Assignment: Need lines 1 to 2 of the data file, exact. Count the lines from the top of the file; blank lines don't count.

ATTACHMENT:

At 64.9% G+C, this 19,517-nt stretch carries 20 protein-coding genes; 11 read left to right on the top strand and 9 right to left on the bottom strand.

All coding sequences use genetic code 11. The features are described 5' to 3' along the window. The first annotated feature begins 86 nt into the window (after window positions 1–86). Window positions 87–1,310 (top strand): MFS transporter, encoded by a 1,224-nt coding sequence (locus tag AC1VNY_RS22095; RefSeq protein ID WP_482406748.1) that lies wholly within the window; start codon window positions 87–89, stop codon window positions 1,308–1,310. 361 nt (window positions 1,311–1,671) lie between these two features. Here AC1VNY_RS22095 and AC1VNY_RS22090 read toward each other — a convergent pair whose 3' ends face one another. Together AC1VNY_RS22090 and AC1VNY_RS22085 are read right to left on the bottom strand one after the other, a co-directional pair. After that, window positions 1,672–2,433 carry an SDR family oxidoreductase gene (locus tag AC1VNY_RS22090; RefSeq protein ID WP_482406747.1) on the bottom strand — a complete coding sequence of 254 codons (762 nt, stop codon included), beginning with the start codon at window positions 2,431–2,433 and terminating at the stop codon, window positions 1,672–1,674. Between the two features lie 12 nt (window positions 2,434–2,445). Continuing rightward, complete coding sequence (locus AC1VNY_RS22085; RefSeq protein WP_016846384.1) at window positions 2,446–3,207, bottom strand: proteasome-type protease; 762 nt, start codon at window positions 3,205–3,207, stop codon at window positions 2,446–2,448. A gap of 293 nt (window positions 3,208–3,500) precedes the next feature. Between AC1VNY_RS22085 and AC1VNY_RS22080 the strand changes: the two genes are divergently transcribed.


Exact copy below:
At 64.9% G+C, this 19,517-nt stretch carries 20 protein-coding genes; 11 read left to right on the top strand and 9 right to left on the bottom strand.

All coding sequences use genetic code 11. The features are described 5' to 3' along the window. The first annotated feature begins 86 nt into the window (after window positions 1–86). Window positions 87–1,310 (top strand): MFS transporter, encoded by a 1,224-nt coding sequence (locus tag AC1VNY_RS22095; RefSeq protein ID WP_482406748.1) that lies wholly within the window; start codon window positions 87–89, stop codon window positions 1,308–1,310. 361 nt (window positions 1,311–1,671) lie between these two features. Here AC1VNY_RS22095 and AC1VNY_RS22090 read toward each other — a convergent pair whose 3' ends face one another. Together AC1VNY_RS22090 and AC1VNY_RS22085 are read right to left on the bottom strand one after the other, a co-directional pair. After that, window positions 1,672–2,433 carry an SDR family oxidoreductase gene (locus tag AC1VNY_RS22090; RefSeq protein ID WP_482406747.1) on the bottom strand — a complete coding sequence of 254 codons (762 nt, stop codon included), beginning with the start codon at window positions 2,431–2,433 and terminating at the stop codon, window positions 1,672–1,674. Between the two features lie 12 nt (window positions 2,434–2,445). Continuing rightward, complete coding sequence (locus AC1VNY_RS22085; RefSeq protein WP_016846384.1) at window positions 2,446–3,207, bottom strand: proteasome-type protease; 762 nt, start codon at window positions 3,205–3,207, stop codon at window positions 2,446–2,448. A gap of 293 nt (window positions 3,208–3,500) precedes the next feature. Between AC1VNY_RS22085 and AC1VNY_RS22080 the strand changes: the two genes are divergently transcribed.